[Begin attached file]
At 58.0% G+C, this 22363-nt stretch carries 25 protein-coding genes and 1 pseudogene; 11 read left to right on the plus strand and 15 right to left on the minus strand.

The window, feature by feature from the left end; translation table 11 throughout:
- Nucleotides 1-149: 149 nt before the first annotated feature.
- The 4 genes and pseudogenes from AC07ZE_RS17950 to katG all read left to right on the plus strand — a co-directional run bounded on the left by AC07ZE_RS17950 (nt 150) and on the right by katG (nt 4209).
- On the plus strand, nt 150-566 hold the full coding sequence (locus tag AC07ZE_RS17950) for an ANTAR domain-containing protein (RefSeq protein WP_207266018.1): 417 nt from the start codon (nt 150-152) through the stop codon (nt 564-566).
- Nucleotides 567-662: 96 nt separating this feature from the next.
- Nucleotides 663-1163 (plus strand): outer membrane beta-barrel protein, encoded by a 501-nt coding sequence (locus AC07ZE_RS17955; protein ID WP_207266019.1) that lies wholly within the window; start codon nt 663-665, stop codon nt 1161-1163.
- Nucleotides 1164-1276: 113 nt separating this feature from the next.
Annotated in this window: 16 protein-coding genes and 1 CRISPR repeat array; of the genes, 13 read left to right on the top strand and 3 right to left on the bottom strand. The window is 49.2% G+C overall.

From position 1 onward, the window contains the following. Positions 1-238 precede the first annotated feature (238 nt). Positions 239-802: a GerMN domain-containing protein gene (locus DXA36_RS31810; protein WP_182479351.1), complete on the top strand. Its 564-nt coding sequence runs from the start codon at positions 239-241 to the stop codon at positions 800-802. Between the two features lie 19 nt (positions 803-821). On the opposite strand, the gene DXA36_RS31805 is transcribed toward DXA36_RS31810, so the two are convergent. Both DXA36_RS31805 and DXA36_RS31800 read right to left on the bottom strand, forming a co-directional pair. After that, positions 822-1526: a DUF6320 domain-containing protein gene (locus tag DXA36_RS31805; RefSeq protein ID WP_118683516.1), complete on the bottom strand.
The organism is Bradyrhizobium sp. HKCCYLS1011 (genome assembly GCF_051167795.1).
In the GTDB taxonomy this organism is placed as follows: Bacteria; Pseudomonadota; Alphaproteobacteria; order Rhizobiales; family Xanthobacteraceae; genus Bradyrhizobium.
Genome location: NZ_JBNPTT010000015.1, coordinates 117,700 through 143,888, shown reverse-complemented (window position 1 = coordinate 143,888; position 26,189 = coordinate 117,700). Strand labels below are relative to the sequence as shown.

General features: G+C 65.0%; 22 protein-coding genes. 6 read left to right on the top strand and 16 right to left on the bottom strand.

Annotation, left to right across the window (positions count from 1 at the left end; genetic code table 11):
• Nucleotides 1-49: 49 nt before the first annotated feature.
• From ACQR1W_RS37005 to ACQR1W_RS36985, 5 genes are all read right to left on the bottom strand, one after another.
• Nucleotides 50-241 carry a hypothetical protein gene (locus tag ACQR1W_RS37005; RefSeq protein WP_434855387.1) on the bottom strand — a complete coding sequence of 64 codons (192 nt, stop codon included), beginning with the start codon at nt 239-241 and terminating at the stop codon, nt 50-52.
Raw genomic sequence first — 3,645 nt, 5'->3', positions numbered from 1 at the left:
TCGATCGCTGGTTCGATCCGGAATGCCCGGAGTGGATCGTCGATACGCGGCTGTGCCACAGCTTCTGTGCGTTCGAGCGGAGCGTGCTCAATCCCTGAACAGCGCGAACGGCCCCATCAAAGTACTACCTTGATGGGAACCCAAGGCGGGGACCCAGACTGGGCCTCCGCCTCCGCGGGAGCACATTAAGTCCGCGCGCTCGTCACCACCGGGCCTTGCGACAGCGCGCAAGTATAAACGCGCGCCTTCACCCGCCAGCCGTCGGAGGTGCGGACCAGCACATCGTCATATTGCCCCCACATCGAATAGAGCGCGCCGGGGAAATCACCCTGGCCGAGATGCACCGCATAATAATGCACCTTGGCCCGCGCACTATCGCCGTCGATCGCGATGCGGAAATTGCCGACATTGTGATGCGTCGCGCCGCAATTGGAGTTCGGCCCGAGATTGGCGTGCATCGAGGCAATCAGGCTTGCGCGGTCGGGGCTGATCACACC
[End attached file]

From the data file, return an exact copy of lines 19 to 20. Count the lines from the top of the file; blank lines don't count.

Raw genomic sequence first — 3,645 nt, 5'->3', positions numbered from 1 at the left:
TCGATCGCTGGTTCGATCCGGAATGCCCGGAGTGGATCGTCGATACGCGGCTGTGCCACAGCTTCTGTGCGTTCGAGCGGAGCGTGCTCAATCCCTGAACAGCGCGAACGGCCCCATCAAAGTACTACCTTGATGGGAACCCAAGGCGGGGACCCAGACTGGGCCTCCGCCTCCGCGGGAGCACATTAAGTCCGCGCGCTCGTCACCACCGGGCCTTGCGACAGCGCGCAAGTATAAACGCGCGCCTTCACCCGCCAGCCGTCGGAGGTGCGGACCAGCACATCGTCATATTGCCCCCACATCGAATAGAGCGCGCCGGGGAAATCACCCTGGCCGAGATGCACCGCATAATAATGCACCTTGGCCCGCGCACTATCGCCGTCGATCGCGATGCGGAAATTGCCGACATTGTGATGCGTCGCGCCGCAATTGGAGTTCGGCCCGAGATTGGCGTGCATCGAGGCAATCAGGCTTGCGCGGTCGGGGCTGATCACACC